Note that a NE is a LNE, but the converse is not necessarily true. The feasibility of the optimization problems in (23) [cf. (25)] is not enough to guarantee the existence of a (L)NE. The classical case where a NE exists is when the players’ objective functions (to be maximized) are (quasi)concave in their own variables given the other players’ strategies, and the players’ constraint sets are compact and convex and independent of their rivals’ strategies (see, e.g., [27, 40]); other cases are when the game has a special structure, like potential or supermodular games. The game (23) with side constraints (24) has none of such properties; indeed, each player’s optimization problem in (23) is nonconvex with the nonconvexity occurring in the objective function and the local/global interference constraints; moreover, the set of feasible prices [satisfying (24)] is not explicitly bounded [note that these prices cannot be normalized due to the lack of homogeneity in the players’ optimization problem (23)]. Figure 1 shows an example of feasible set of the detection threshold and power allocation of a SU, for a given sensing time and ; the set is nonconvex, implying the nonconvexity of the SUs’ optimization problems in (23).
The existence of a (L)NE under the nonconvexity of the players’ optimization problems and the unboundedness of the price variables is in jeopardy; in fact, the game may not even have a NE, or the NE may exist under some abstract technical conditions (that are not easy to be checked^{2}^{2}2Conditions for the existence of a NE are established in [26, Th. 1] for NEPs (with no pricing), which may have discontinuous and/or nonquasiconcave payoff functions, but satisfying the socalled “diagonal transfer quasiconcavity” and “diagonal transfer continuity”; the case of noncompact strategy sets have been addressed in [41, Th. 5] (see also references therein). Despite their theoretical importance, the verification of these conditions for payoff functions and sets arising from realistic applications such those in this paper does not appear possible. ) requiring a particular profile of the system parameters (e.g., channel conditions, interference level, SNR detection, etc…). This would make the system behavior (e.g., equilibrium existence versus nonexistence, convergence of algorithms versus nonconvergence) unpredictable, which is not a desirable feature in practical applications. To overcome this issue, in this paper, we propose the use of a (relaxed) equilibrium conceptthe QNEwhich will be show to alway exist (even when the NE fails). The QNE along with its main properties and optimality interpretation is introduced next.
4.3 QuasiNash equilibrium
For a nonlinear program constrained by finitely many algebraic equations and inequalities and a differentiable objective function, stationarity is defined by the wellknown KarushKuhnTucker (KKT) conditions that are necessarily satisfied by a locally optimal solution under an appropriate Constraint Qualification (CQ), see [42, Prop. 1.3.4]; solutions of the KKT system are called stationary solutions of the associated optimization problem. In the context of nonconvex problems, the common approach wellaccepted in practice, is then to look for a stationary (possibly locally optimal) solution. Here we apply this approach to nonconvex games and introduce the concept of QNE of the nonconvex game (23)(24), defined as a stationary solution of the game, which is a tuple that satisfies the KKT conditions of all the players’ optimization problems (23) along with the price equilibrium constraints (24). The prefix “quasi” is intended to signify that a NE (if it exists) must be a QNE under mild CQs.^{3}^{3}3Note that without some CQs being satisfied, the KKT conditions may not be even valid necessary conditions of optimality for the optimization problems (23), making the QNE meaningless. A direct study of the main properties of the QNE (e.g., existence and uniqueness) based on the KKT conditions of the game is not an easy task; thus to simplify the analysis, we rewrite first the aforementioned KKT conditions as a proper VI problem [42]; then, building on VI tools, we provide a satisfactory characterization of the QNE. It should be noted that unlike a single optimization problem where a stationary solution must exist (under a CQ) if an optimal solution exists, this is not the case for a game because a QNE is the result of concatenating the KKT conditions of several optimization problems.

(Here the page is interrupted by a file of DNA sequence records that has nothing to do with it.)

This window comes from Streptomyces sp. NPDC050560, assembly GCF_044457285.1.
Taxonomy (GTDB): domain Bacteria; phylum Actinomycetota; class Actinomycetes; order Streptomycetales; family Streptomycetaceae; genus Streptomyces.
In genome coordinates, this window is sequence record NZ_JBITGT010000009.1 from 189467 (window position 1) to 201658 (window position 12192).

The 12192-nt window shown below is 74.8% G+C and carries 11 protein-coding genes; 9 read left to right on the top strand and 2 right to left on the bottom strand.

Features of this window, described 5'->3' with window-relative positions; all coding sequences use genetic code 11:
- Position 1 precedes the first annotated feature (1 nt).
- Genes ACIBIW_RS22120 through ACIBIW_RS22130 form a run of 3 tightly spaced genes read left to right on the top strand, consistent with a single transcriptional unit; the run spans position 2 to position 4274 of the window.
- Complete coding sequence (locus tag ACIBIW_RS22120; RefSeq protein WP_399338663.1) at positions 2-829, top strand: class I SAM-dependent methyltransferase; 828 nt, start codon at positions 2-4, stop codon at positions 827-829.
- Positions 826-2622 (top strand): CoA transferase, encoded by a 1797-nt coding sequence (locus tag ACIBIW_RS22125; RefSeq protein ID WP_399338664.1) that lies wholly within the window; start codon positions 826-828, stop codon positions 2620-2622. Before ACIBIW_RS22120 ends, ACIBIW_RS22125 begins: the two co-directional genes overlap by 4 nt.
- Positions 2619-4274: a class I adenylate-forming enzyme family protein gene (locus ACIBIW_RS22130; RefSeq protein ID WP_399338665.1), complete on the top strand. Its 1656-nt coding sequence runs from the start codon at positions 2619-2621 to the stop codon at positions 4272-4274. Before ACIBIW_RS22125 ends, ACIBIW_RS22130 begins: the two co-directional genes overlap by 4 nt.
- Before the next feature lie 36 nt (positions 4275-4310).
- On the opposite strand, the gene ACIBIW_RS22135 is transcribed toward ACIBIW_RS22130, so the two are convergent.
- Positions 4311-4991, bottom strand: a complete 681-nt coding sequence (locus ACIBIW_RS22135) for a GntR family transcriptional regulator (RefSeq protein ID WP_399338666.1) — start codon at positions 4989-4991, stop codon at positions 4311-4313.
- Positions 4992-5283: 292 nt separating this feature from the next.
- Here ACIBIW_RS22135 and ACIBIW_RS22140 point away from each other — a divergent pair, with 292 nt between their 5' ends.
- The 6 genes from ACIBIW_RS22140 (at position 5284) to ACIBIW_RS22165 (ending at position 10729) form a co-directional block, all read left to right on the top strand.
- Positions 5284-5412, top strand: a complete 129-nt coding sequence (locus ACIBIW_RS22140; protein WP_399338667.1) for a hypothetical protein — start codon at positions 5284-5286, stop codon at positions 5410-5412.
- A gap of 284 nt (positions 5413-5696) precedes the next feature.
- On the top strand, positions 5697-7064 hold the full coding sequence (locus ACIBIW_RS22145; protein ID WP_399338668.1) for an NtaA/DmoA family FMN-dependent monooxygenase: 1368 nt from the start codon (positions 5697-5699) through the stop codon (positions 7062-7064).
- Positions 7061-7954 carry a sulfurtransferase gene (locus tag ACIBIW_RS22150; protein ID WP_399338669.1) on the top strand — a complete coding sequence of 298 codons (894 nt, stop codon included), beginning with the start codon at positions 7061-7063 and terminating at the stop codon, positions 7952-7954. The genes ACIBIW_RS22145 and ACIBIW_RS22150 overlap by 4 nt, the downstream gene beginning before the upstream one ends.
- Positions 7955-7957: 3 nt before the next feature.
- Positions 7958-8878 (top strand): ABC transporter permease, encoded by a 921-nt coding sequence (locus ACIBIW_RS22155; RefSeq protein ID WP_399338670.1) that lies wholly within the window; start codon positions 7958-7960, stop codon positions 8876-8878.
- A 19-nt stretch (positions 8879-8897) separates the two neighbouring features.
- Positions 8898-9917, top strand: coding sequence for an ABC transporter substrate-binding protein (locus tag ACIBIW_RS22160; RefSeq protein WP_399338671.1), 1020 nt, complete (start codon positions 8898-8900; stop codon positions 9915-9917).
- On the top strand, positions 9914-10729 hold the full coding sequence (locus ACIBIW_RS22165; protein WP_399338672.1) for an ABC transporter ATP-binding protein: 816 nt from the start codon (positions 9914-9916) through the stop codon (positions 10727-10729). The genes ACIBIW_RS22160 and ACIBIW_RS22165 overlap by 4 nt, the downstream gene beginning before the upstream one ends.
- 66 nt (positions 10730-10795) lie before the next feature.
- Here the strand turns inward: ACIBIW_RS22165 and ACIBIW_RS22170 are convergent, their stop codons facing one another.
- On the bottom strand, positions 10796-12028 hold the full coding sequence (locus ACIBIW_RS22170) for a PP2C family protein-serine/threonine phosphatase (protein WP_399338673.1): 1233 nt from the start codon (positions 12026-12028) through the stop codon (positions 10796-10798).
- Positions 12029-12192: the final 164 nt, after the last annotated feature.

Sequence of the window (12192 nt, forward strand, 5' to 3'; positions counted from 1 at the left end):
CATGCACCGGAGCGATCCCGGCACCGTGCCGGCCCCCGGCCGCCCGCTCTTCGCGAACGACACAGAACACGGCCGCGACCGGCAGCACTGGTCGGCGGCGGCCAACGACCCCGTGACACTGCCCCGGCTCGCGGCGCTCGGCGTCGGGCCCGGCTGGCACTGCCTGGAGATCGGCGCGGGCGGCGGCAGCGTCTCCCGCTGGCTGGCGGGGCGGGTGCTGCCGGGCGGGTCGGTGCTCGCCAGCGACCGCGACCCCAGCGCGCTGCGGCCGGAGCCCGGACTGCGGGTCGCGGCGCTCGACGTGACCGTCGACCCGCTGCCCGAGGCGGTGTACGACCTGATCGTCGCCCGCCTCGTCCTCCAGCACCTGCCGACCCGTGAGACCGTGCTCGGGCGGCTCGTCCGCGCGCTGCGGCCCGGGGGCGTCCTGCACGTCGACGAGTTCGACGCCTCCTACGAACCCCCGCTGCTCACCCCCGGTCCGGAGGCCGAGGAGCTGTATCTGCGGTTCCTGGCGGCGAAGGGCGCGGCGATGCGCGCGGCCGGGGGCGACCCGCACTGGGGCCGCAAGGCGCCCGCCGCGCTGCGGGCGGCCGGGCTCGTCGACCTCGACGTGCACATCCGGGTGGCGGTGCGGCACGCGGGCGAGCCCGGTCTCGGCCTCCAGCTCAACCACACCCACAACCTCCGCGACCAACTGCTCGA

At the basis of our approach there is an equivalent and nontrivial reformulation of the necessary conditions for a tuple to be a (L)NE of (23)(24), which explores the structure of the players’ feasible sets , as described next. The classical approach to write the KKT conditions of each player’s optimization problem would be introducing multipliers associated with all the constraints in the set both the convex part and the nonconvex part [cf. (19)]and then maximizing the resulting Lagrangian function over the whole space (i.e., considering an unconstrained optimization problem for the Lagrangian maximization). The approach we follow here is different: instead of explicitly accounting all the multipliers as variables of the KKT system, for each player’s optimization problem, we introduce multipliers only for the nonconvex constraints [i.e., ()], and retain the convex part as explicit constraints in the maximization of the resulting Lagrangian function. The mathematical formulation of this idea is given next. Denoting by the multiplier associated with the nonconvex constraint of player , the Lagrangian function of player is:
(29) 
which depends also on the strategies of the other players and the price . Building on Definition 2 it is not difficult to see that if is a (L)NE of (23)(24) and some CQ holds at , there exist multipliers associated with the local nonconvex constraints such that the tuple satisfies